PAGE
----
3.) I want to be able to talk intelligently about the history of the Bible. For being the foundational text of the doctrines of my faith, I hear so little teaching about the process of how the 66 book text came together. No one has overtly told me that it fell from from heaven that way, but an outside spectator of the church might have reason to assume that is how we think. Divinely inspired, yes, but that inspiration was carried out through people. I think that story is important. I realize that it might be on me to write it. I also realize that the reason why I haven’t heard very much about the history is that it’s a very daunting research task.
4.) Mental health.
There is surely a spectrum of opinions in Christianity about psychological conditions, treatments and associated philosophies and worldviews. Personally, I believe that psychology, in the purest sense of the word, “the study of the soul”, has no moral value good or bad. I consider the soul, that is, the mind, will, and emotions, to be yet another marvelous set of systems of creation that are worth studying in detail.
Maybe it’s the points where psychological hypotheses stray into the philosophical and metaphysical realm that some Christians begin to have concern. Fair enough, psychology is a mixed bag in that regard.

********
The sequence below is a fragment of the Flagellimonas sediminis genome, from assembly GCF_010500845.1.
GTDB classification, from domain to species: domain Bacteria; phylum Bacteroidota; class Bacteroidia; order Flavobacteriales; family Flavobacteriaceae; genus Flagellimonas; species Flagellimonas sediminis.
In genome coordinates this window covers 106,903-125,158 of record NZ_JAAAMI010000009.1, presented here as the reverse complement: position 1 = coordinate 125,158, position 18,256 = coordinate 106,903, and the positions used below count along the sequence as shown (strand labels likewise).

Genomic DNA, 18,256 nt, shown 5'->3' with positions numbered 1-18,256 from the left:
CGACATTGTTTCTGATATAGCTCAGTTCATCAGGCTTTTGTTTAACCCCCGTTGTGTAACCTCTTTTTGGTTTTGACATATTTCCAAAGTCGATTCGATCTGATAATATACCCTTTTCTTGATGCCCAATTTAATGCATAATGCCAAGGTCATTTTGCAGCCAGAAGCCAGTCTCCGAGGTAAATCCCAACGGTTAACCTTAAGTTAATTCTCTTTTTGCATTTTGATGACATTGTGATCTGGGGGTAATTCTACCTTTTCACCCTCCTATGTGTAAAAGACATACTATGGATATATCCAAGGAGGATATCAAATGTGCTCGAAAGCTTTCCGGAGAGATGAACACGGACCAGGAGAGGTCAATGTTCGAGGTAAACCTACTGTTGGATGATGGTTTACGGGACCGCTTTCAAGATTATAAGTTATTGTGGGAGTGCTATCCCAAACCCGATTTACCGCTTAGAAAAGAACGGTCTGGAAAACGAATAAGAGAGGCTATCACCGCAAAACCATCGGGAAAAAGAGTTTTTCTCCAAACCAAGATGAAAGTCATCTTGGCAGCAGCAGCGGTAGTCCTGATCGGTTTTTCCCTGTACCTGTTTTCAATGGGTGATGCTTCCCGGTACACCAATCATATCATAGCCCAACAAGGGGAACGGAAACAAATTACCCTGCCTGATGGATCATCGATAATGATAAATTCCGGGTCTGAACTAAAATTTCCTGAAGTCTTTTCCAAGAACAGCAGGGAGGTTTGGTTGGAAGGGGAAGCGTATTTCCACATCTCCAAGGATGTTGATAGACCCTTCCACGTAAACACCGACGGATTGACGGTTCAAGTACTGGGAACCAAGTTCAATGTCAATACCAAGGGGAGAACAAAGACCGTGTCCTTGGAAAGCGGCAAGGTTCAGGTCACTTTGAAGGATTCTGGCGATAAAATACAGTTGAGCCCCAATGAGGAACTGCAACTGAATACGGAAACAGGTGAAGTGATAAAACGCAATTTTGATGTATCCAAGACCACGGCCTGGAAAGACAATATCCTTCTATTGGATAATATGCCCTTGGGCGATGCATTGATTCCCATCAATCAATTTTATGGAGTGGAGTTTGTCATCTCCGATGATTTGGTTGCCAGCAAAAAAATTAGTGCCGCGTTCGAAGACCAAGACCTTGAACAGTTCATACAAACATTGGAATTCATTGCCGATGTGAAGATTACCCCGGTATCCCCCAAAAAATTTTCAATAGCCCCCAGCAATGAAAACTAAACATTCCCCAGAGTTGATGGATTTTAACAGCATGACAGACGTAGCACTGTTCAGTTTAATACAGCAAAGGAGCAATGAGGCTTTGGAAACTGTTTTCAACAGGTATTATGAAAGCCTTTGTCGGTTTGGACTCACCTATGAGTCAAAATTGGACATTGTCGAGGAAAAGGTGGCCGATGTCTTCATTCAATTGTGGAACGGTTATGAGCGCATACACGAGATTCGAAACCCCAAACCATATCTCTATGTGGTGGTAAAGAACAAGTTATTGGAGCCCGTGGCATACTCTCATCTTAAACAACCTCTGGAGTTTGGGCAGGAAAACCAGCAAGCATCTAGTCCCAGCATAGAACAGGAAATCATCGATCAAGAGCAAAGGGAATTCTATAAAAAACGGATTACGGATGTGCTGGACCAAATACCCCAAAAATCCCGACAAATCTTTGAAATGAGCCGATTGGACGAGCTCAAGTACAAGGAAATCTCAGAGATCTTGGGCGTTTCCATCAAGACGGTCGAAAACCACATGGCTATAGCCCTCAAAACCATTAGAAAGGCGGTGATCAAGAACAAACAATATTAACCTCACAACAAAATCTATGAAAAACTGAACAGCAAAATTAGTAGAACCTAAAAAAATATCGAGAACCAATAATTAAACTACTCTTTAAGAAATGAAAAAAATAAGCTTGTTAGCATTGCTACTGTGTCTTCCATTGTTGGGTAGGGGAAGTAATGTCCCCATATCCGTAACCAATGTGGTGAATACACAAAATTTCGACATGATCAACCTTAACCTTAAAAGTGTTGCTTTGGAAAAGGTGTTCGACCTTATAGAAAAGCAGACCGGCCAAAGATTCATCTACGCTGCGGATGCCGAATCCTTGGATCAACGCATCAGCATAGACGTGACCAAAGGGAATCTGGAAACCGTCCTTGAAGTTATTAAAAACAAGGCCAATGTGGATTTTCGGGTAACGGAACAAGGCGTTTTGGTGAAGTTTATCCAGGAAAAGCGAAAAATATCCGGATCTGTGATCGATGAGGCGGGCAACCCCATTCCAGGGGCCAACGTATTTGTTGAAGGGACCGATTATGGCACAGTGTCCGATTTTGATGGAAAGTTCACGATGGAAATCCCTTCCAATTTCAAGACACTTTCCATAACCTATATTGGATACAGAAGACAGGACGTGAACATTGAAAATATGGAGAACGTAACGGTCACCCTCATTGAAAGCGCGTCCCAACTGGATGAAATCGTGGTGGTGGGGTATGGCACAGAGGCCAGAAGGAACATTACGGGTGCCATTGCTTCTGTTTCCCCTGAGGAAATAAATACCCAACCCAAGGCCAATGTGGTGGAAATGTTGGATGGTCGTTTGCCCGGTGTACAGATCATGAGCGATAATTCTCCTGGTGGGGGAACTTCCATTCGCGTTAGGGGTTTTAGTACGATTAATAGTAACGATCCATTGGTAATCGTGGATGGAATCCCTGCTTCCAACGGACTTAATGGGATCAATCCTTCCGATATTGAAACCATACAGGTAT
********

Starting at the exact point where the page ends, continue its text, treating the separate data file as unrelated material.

Maybe part of the reason I have framed this in a ‘Christianity versus psychology’ way is that I have perceived pressure from the Christian side to gloss over and oversimplify issues with Bible verse quotations. Conversely, from the worldly side I feel a pressure to focus more and more on self. Also, it seems like there is an impulse to claim your victim-hood in the form of a psychological diagnosis. If not victim-hood, then simply identity. I think it can be helpful to give a name to a particular set of symptoms, just as a way of describing it or making it easier to talk about, but there’s a difference. There’s a difference between admitting a problem and cuddling with it.
I am also not saying that God’s word is ineffective, but to one who is struggling, extra effort might be required to communicate it clearly. Therefore, I think it is valuable to understand emotions, and thought, and brain chemistry; to be able to discern and really help the systems of the soul.
Finally, I will say the the ultimate cure is spiritual. However, the path from truth to experience is not often a straight one. And that’s where the call to wisdom is for Christians in this area: to help people straighten those paths.
I previously offered some thoughts on this subject in the post, Regarding Emotional Struggles